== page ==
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Lectionary Reflections: Second Sunday of Ordinary Time, January 19, 2014

Engaging Faith | Fri, Jan 17, 2014

By John Bucki, SJ
Source: Center of Concern

Lectionary Reflection for Second Sunday of Ordinary Time, January 19, 2014

Copyright @ 2014, Center of Concern

Second Sunday of Ordinary Time [a]

Jan. 19, 2014

 

Readings

Isaiah 49:3, 5-6

1 Corinthians 1:1-3

John 1:29-34

 

Calendar

Jan. 16: Religious Freedom Day

Jan. 20: Martin Luther King Day Observed in the United States

Jan. 18-25: Annual Week of Prayer for Christian Unity

Jan. 23-24: National Prayer Vigil for Life in Washington, D.C.

 

Quotes

“Life is like a voyage on the sea of history, often dark and stormy, a voyage in which we watch for the stars that indicate the route. The true stars of our life are the people who have lived good lives. They are lights of hope. Certainly, Jesus Christ is the true light, the sun that has risen above all the shadows of history. But to reach him we also need lights close by – people who shine with his light and so guide us along our way.”

Pope Benedict XVI, “Spe Salvi,” 49

 

“What is being looked for is not simply the solution to one problem, but an entire shift of world view away from patterns of dominance toward mutually enhancing relationships.”

Elizabeth Johnson, “She Who Is,” p. 28

 

“Darkness cannot drive out darkness; only light can do that. Hate cannot drive out hate; only love can do that. Hate multiplies hate, violence multiplies violence, and toughness multiplies toughness in a descending spiral of destruction....The chain reaction of evil – hate begetting hate, wars producing more wars – must be broken, or we shall be plunged into the dark abyss of annihilation.”

Dr. Martin Luther King Jr.

 

“The world needs God. It needs universal, shared ethical and spiritual values, and religion can offer a precious contribution to their pursuit, for the building of a just and peaceful social order at the national and international levels.”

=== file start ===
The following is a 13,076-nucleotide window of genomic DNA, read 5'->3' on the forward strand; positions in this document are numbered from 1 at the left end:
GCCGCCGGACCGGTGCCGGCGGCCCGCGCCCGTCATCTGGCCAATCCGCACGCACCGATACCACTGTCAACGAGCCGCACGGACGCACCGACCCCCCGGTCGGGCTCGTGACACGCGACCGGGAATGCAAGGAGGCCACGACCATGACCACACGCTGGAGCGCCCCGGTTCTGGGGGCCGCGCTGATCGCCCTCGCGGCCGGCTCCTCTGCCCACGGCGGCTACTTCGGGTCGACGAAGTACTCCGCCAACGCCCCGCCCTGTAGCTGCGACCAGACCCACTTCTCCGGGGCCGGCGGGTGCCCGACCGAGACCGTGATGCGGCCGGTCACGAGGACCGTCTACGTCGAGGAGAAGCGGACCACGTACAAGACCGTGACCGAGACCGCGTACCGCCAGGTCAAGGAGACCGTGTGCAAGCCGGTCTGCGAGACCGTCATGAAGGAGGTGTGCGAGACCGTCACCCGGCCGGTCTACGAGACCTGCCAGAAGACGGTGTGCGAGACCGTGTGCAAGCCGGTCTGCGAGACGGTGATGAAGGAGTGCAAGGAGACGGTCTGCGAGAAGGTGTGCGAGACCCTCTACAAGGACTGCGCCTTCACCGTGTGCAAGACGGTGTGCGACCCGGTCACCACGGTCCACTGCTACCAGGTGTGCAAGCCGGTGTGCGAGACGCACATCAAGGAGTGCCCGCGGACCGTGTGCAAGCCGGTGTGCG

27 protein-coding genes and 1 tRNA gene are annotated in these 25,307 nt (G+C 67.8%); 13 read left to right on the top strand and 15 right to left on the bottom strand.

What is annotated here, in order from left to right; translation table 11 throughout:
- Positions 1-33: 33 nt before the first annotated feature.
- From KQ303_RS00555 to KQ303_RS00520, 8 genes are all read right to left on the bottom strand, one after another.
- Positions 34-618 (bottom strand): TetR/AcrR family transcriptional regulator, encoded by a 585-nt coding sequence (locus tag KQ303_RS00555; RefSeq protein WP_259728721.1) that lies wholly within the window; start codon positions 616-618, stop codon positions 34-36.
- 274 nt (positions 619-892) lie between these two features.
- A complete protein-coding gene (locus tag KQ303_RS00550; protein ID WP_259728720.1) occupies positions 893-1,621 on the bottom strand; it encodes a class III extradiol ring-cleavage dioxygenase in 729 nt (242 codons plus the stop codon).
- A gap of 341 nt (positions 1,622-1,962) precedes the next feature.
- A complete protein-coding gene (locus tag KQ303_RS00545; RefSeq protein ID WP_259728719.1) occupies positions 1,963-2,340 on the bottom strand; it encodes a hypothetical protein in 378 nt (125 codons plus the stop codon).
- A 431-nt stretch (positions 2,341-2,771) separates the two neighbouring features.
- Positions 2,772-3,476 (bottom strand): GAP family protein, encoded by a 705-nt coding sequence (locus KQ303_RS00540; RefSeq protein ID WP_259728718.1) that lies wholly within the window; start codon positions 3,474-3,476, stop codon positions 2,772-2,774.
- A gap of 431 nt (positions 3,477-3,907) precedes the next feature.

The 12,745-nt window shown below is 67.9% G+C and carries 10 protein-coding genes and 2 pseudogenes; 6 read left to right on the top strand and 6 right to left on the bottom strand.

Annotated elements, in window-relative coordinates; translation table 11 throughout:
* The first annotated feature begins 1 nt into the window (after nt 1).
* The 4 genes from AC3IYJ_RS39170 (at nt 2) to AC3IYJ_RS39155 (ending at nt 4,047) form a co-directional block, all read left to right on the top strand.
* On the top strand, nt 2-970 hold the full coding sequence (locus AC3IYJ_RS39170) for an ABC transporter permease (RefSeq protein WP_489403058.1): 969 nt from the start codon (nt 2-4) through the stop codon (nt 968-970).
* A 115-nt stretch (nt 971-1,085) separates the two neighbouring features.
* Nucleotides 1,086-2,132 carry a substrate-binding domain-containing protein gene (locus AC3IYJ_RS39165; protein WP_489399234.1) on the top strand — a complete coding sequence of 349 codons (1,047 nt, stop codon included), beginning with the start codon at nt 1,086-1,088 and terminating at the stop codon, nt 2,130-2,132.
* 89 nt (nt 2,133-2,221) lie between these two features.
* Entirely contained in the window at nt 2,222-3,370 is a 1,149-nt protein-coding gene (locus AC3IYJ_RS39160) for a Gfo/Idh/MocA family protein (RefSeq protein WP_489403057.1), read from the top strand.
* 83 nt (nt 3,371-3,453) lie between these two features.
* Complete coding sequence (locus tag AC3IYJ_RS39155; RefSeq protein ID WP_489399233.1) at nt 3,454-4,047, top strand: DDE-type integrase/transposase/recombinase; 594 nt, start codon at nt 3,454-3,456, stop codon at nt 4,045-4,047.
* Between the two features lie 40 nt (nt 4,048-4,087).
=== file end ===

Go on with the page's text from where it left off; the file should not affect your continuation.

Pope Benedict XVI, January 1. 2011

 

“Life's most persistent and urgent question is, 'What are you doing for others?'”

Dr.  Martin Luther King Jr.

 “The great danger in today’s world, pervaded as it is by consumerism, is the desolation and anguish born of a complacent yet covetous heart, the feverish pursuit of frivolous pleasures, and a blunted conscience. Whenever our interior life becomes caught up in its own interests and concerns, there is no longer room for others, no place for the poor.”

Pope Francis, “Evangelii Gaudium,” 2

 

Thoughts for your consideration

 

The selection from Isaiah is a powerful statement about what God desires to do through human beings. God will show divine glory in those who serve God and God will even allow them to be a light to all nations. In the gospel reading, John the Baptist says that this power of the Spirit can be seen most clearly in Jesus, who is the very Son of God.

 

God’s spirit is available and wants to do great things!

 

In this time of war, in this era of violence and terror, in this generation that is struggling with issues around globalization, in this world economy with so many inequalities, in a time when millions of people are out of work in the United States, in the is time of strong political fighting in our governments, on this Martin Luther King Jr. weekend, in this era where our nation incarcerates so many people of color, in this week of prayer for Christian Unity, during this week when people gather in Washington to pray and rally for life, in this era when many feel divided by ideological positions, we are called to believe that this spirit can bring together the diverse and divided people of our world. We are called to believe that we can make a difference and that God’s spirit creates “a light to the nations” and “a salvation that will reach to the ends of the earth.” God wants the light of justice and peace to shine in the world.

 

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Today’s selection from Isaiah proclaims: “I will make you a light to the nations, that my salvation may reach to the ends of the earth.”  God’s global vision is beginning to break through in these words from Isaiah. God does not care only for a special group of people. God’s love and God’s vision is global. God wants a certain type of “healthy globalization.” 

It seems that the increasingly globalized economy has lots of winners and lots of losers. It seems that many of the poor are losers in the system. Our social teaching reminds us that God calls us to work to include everyone, including the poor. 

Large corporations and economic interests have excessive power.  Ordinary people and even the governments of many nations seem to be left out. Our social teaching reminds us that God calls us to work to include everyone, including the poor. 

John the Baptist points to the light of Christ.  Christ calls us to a global concern – a concern for justice for all the people of our world, a call not to rest until all God’s people experience justice.